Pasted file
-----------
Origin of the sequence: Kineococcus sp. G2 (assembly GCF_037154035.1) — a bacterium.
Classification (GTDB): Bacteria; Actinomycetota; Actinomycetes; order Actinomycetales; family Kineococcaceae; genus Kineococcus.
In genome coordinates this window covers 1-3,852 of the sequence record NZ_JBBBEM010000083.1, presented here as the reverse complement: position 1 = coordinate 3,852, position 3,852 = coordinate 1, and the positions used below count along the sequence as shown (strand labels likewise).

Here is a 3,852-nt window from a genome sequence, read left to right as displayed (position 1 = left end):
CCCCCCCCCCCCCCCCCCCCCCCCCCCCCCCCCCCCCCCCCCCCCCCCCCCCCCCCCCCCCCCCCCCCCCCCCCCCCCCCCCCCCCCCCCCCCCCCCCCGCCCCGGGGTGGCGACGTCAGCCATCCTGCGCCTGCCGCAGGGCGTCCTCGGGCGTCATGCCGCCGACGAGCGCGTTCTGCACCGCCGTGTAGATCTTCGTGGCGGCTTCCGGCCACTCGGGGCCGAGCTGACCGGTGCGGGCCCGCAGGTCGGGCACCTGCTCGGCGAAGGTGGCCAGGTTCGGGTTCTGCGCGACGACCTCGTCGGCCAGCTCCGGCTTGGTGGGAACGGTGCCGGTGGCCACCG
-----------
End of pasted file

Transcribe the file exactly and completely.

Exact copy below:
Origin of the sequence: Kineococcus sp. G2 (assembly GCF_037154035.1) — a bacterium.
Classification (GTDB): Bacteria; Actinomycetota; Actinomycetes; order Actinomycetales; family Kineococcaceae; genus Kineococcus.
In genome coordinates this window covers 1-3,852 of the sequence record NZ_JBBBEM010000083.1, presented here as the reverse complement: position 1 = coordinate 3,852, position 3,852 = coordinate 1, and the positions used below count along the sequence as shown (strand labels likewise).

Here is a 3,852-nt window from a genome sequence, read left to right as displayed (position 1 = left end):
CCCCCCCCCCCCCCCCCCCCCCCCCCCCCCCCCCCCCCCCCCCCCCCCCCCCCCCCCCCCCCCCCCCCCCCCCCCCCCCCCCCCCCCCCCCCCCCCCCCGCCCCGGGGTGGCGACGTCAGCCATCCTGCGCCTGCCGCAGGGCGTCCTCGGGCGTCATGCCGCCGACGAGCGCGTTCTGCACCGCCGTGTAGATCTTCGTGGCGGCTTCCGGCCACTCGGGGCCGAGCTGACCGGTGCGGGCCCGCAGGTCGGGCACCTGCTCGGCGAAGGTGGCCAGGTTCGGGTTCTGCGCGACGACCTCGTCGGCCAGCTCCGGCTTGGTGGGAACGGTGCCGGTGGCCACCG